The 6000 mAh battery can be charged up to 25W, but Samsung only includes a 15W charger in the box. Apparently, charging was relatively slow – the Galaxy F22 took 2 hours and 41 minutes to go from a low battery to a fully charged one. The large battery also means good battery life, and Samsung’s software optimizations seem to have paid off, as the phone lasted 29 hours and 35 minutes in our HD video battery test. With regular use, which included many social media apps, an hour of gaming, two or more hours of video streaming and taking pictures, the phone easily lasted two days before I had to reach for a charger. The display refresh rate was set to 90Hz during testing, and changing to 60Hz would add a few more hours.
Samsung Galaxy F22 cameras
The Samsung Galaxy F22 has a quad rear camera with a 48-megapixel main camera, an 8-megapixel ultra-wide-angle camera, a 2-megapixel macro camera and a 2-megapixel depth sensor that is used when Portrait mode is active. The selfies are processed by a 13-megapixel camera, which is located inside the display. The camera interface is easy to use with easy access to the relevant controls along with a customizable camera mode switch.
The photos taken in daylight with the help of the main camera came out clean and showed good detail and dynamic range. The colors were a little saturated, but they didn’t look too different from the actual scene. The photos taken with the ultra-wide-angle camera were not as detailed as those taken with the main camera, and looked decent at best, with noticeable purple fringes and some bulging accents in lighter areas.
The daily selfies, when using portrait mode, came out a bit hazy, with brightly lit backgrounds that were overexposed. I noticed the same problems when using portrait mode with the rear camera. The edge detection was decent and the camera didn’t hesitate to cut my hair when I wanted to. The macros showed a passable level of detail, but were not sharp enough to be usable.
As expected, the camera’s performance in low light was low. The main camera slowly locked the focus and the photos showed a lot of noise in darker areas, as well as blurry textures everywhere. Night mode enhanced such photos by making them brighter, but the textures and details only got worse and some photos ended up looking pretty smudged. The ultra-wide angle camera cannot be used in low light, creating only blurry photos, and night mode is not useful here. Using the front camera in low light resulted in selfies with noticeable noise, medium detail and dull colors. Night mode controls better color, but cannot correct noise.
Video recording reaches 1080p 30fps for the front and rear cameras. The video, shot in daylight with the help of the front camera, came out a bit shaky and the backgrounds were overexposed, but there were objective levels of detail in the foreground. The 1080p 30fps video shot with the rear camera looked pretty good with good stabilization and detail. The phone can also capture 1080p video using the ultra-wide-angle camera, and such clips showed decent stabilization with passable detail, but the brighter parts of the scene were overexposed. Shots in low light had noticeable noise, but were usable provided there was ambient light nearby. Switching to the ultra-wide-angle camera at night resulted in videos that looked very boring.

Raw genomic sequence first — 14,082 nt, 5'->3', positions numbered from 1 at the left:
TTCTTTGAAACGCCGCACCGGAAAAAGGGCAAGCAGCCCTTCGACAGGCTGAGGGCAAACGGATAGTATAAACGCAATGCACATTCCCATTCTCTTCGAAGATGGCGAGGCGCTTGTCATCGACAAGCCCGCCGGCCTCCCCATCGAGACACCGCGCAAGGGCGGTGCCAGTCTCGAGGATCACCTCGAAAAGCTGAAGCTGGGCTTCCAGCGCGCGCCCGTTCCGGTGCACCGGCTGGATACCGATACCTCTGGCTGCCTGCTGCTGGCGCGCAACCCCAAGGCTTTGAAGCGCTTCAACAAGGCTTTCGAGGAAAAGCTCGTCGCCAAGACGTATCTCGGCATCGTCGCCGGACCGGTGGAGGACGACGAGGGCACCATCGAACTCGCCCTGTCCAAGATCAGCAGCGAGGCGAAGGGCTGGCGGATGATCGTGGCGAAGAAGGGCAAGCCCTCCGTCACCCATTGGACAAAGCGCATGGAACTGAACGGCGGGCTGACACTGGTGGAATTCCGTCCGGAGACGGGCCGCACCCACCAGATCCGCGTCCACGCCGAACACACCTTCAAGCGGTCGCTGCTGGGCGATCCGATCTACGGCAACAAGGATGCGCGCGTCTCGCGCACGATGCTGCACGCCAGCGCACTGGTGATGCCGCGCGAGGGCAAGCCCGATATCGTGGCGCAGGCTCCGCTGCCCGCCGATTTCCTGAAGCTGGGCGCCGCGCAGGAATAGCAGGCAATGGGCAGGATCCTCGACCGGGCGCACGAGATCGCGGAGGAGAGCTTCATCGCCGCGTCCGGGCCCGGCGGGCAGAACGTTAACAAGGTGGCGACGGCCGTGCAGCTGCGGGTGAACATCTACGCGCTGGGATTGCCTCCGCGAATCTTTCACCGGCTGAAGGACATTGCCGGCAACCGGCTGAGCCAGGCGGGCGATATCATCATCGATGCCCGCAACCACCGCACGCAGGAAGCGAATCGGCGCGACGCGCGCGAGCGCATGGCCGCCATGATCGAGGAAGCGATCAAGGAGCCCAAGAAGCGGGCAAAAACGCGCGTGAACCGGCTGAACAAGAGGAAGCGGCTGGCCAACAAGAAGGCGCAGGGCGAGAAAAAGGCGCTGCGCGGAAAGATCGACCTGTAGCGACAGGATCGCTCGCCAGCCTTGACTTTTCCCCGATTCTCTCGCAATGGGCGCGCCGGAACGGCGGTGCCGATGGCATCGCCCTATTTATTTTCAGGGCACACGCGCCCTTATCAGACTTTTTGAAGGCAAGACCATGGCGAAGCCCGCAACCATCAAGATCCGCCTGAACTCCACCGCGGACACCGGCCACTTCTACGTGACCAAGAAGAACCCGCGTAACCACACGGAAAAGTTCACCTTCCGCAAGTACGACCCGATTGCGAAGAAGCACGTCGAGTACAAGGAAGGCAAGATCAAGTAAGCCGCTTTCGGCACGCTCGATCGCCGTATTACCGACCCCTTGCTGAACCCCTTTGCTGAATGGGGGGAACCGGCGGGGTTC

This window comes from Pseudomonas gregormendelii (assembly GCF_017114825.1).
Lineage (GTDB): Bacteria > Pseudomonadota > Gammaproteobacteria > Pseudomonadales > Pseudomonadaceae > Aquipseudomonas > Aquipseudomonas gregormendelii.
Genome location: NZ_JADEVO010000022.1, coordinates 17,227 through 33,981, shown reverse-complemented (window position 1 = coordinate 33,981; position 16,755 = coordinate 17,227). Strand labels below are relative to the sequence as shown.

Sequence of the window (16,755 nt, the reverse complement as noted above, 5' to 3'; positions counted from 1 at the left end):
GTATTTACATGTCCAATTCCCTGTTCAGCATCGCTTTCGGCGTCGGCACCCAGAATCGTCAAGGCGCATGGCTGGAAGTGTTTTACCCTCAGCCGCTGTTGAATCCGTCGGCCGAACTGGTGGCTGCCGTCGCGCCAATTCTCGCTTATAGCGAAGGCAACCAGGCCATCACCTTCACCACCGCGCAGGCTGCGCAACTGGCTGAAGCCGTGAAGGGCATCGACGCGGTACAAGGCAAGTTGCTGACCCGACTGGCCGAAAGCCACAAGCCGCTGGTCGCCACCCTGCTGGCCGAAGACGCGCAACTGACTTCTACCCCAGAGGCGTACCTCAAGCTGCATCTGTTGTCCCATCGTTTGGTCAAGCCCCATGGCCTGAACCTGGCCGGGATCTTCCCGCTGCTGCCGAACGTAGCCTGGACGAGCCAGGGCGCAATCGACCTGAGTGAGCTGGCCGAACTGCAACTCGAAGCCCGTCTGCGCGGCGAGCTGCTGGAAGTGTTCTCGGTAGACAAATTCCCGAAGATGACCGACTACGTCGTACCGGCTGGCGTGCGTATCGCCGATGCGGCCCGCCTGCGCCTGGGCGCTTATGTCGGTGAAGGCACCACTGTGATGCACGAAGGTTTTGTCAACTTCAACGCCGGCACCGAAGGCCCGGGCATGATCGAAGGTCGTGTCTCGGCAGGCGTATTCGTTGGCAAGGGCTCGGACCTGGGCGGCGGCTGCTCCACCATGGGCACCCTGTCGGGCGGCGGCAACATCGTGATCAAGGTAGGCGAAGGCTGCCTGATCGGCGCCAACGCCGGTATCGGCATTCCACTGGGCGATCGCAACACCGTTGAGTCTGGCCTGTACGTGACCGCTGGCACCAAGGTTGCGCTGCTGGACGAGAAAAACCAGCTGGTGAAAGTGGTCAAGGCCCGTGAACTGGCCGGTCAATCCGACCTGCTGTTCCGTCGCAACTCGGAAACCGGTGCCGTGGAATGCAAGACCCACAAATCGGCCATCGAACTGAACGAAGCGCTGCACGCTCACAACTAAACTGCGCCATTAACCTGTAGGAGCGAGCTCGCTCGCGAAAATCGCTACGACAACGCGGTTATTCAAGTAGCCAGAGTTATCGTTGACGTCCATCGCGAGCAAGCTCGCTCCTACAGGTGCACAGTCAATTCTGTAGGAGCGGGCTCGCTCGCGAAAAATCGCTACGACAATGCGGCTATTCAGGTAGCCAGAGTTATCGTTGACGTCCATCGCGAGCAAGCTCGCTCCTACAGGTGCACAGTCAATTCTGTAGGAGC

After using the Samsung Galaxy F22 for a week, I found that it is a decent budget smartphone for those with basic needs, but it has a lot of drawbacks.
It has a live Super AMOLED display with a refresh rate of 90 Hz, which is good for watching videos and improves practical use. Then there is the 6000 mAh battery for those who are not looking for compromises in terms of battery life.
But if you take a long look at the competition, you will begin to realize that other companies offer much more, not only in terms of specifications, but even convenience. You should also keep in mind that the Super AMOLED display does not actually mean that you get bright-looking video quality because you are limited to SD content for OTT applications. Battery life is well optimized, but the mega 6000 mAh battery takes more than two hours to charge with the included 15 W charger.
Some people may be fine with these trade-offs, however Realme Narzo 30 (Review), offers good battery life, full HD + display with support for HD content and faster charging with a 30W charger in the box. Then there is Xiaomi’s Redmi Note 10 (Review), which for an additional 500 rupees offers 33W charging, full HD + Super AMOLED display and stereo speakers.